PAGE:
Project description:The Escherichia coli B strain BL21(DE3) has had a profound impact on biotechnology through its use in the production of recombinant proteins. Little is understood, however, regarding the physiology of this important E. coli strain. We show here that BL21(DE3) totally lacks activity of the four [NiFe]-hydrogenases, the three molybdenum- and selenium-containing formate dehydrogenases and molybdenum-dependent nitrate reductase. Nevertheless, all of the structural genes necessary for the synthesis of the respective anaerobic metalloenzymes are present in the genome. However, the genes encoding the high-affinity molybdate transport system and the molybdenum-responsive transcriptional regulator ModE are absent from the genome. Moreover, BL21(DE3) has a nonsense mutation in the gene encoding the global oxygen-responsive transcriptional regulator FNR. The activities of the two hydrogen-oxidizing hydrogenases, therefore, could be restored to BL21(DE3) by supplementing the growth medium with high concentrations of Ni²? (Ni²?-transport is FNR-dependent) or by introducing a wild-type copy of the fnr gene. Only combined addition of plasmid-encoded fnr and high concentrations of MoO?²? ions could restore hydrogen production to BL21(DE3); however, to only 25-30% of a K-12 wildtype. We could show that limited hydrogen production from the enzyme complex responsible for formate-dependent hydrogen evolution was due solely to reduced activity of the formate dehydrogenase (FDH-H), not the hydrogenase component. The activity of the FNR-dependent formate dehydrogenase, FDH-N, could not be restored, even when the fnr gene and MoO?²? were supplied; however, nitrate reductase activity could be recovered by combined addition of MoO?²? and the fnr gene. This suggested that a further component specific for biosynthesis or activity of formate dehydrogenases H and N was missing. Re-introduction of the gene encoding ModE could only partially restore the activities of both enzymes. Taken together these results demonstrate that BL21(DE3) has major defects in anaerobic metabolism, metal ion transport and metalloprotein biosynthesis.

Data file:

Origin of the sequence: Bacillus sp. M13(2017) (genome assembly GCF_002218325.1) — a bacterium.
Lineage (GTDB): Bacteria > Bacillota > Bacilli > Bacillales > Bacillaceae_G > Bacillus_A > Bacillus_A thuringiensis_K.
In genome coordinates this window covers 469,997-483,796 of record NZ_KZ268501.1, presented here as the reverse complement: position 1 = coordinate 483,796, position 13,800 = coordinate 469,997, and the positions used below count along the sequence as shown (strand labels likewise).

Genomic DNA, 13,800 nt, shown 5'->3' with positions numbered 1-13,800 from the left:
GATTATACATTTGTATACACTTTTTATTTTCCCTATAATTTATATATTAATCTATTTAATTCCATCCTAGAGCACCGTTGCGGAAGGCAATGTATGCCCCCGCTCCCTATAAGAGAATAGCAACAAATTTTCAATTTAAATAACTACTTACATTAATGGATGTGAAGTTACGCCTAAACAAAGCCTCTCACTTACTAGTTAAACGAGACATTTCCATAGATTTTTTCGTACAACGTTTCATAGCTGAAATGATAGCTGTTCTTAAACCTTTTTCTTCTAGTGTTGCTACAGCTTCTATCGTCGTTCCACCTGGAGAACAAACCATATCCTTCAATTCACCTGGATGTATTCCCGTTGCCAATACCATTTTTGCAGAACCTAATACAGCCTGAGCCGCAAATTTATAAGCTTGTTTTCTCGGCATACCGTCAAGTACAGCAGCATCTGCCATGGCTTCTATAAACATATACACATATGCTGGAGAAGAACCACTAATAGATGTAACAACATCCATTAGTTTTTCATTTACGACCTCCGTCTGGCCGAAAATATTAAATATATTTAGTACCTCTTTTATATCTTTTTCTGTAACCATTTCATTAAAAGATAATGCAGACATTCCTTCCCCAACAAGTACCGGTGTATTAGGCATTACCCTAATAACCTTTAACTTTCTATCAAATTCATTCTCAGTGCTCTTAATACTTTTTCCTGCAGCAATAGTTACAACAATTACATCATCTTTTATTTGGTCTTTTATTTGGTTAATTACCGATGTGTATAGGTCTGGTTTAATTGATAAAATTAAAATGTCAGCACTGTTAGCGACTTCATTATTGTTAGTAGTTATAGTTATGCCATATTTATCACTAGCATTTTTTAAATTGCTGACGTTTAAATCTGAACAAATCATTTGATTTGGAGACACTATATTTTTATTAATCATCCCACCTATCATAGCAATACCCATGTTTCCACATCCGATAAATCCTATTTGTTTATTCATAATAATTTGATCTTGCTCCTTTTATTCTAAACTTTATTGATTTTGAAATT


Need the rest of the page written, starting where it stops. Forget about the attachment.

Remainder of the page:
Project description:Accumulation of acetate is a limiting factor in recombinant production of (R)-3-hydroxybutyrate (3HB) by Escherichia coli in high-cell-density processes. To alleviate this limitation, this study investigated two approaches: (i) deletion of phosphotransacetylase (pta), pyruvate oxidase (poxB), and/or the isocitrate lyase regulator (iclR), known to decrease acetate formation, on bioreactor cultivations designed to achieve high 3HB concentrations. (ii) Screening of different E. coli strain backgrounds (B, BL21, W, BW25113, MG1655, W3110, and AF1000) for their potential as low acetate-forming, 3HB-producing platforms. Deletion of pta and pta-poxB in the AF1000 strain background was to some extent successful in decreasing acetate formation, but also dramatically increased excretion of pyruvate and did not result in increased 3HB production in high-cell-density fed-batch cultivations. Screening of the different E. coli strains confirmed BL21 as a low acetate-forming background. Despite low 3HB titers in low-cell-density screening, 3HB-producing BL21 produced five times less acetic acid per mole of 3HB, which translated into a 2.3-fold increase in the final 3HB titer and a 3-fold higher volumetric 3HB productivity over 3HB-producing AF1000 strains in nitrogen-limited fed-batch cultivations. Consequently, the BL21 strain achieved the hitherto highest described volumetric productivity of 3HB (1.52 g L-1 h-1) and the highest 3HB concentration (16.3 g L-1) achieved by recombinant E. coli. Screening solely for 3HB titers in low-cell-density batch cultivations would not have identified the potential of this strain, reaffirming the importance of screening with the final production conditions in mind.
Project description:BACKGROUND:Escherichia coli is one of the most widely used hosts for recombinant protein production in academia and industry. Strain BL21(DE3) is frequently employed due to its advantageous feature of lacking proteases which avoids degradation of target protein. Usually it is used in combination with the T7-pET system where induction is performed by one point addition of IPTG. We recently published a few studies regarding lactose induction in BL21(DE3) strains. BL21(DE3) can only take up the glucose-part of the disaccharide when fed with lactose. However, initially additional glucose has to be supplied as otherwise the ATP-related lactose uptake barely happens. Yet, as lactose is an inexpensive compound compared to glucose and IPTG, a new induction strategy by a lactose-only feed during induction seems attractive. Thus, we investigated this idea in the galactose metabolizing strain HMS174(DE3). RESULTS:We show that strain HMS174(DE3) can be cultivated on lactose as sole carbon source during induction. We demonstrate that strain HMS174(DE3) exhibits higher product and biomass yields compared to BL21(DE3) when cultivated in a lactose fed-batch. More importantly, HMS174(DE3) cultivated on lactose even expresses more product than BL21(DE3) in a standard IPTG induced glucose fed-batch at the same growth rate. Finally, we demonstrate that productivity in HMS174(DE3) lactose-fed batch cultivations can easily be influenced by the specific lactose uptake rate (qs,lac). This is shown for two model proteins, one expressed in soluble form and one as inclusion body. CONCLUSIONS:As strain HMS174(DE3) expresses even slightly higher amounts of target protein in a lactose fed-batch than BL21(DE3) in a standard cultivation, it seems a striking alternative for recombinant protein production. Especially for large scale production of industrial enzymes cheap substrates are essential. Besides cost factors, the strategy allows straight forward adjustment of specific product titers by variation of the lactose feed rate.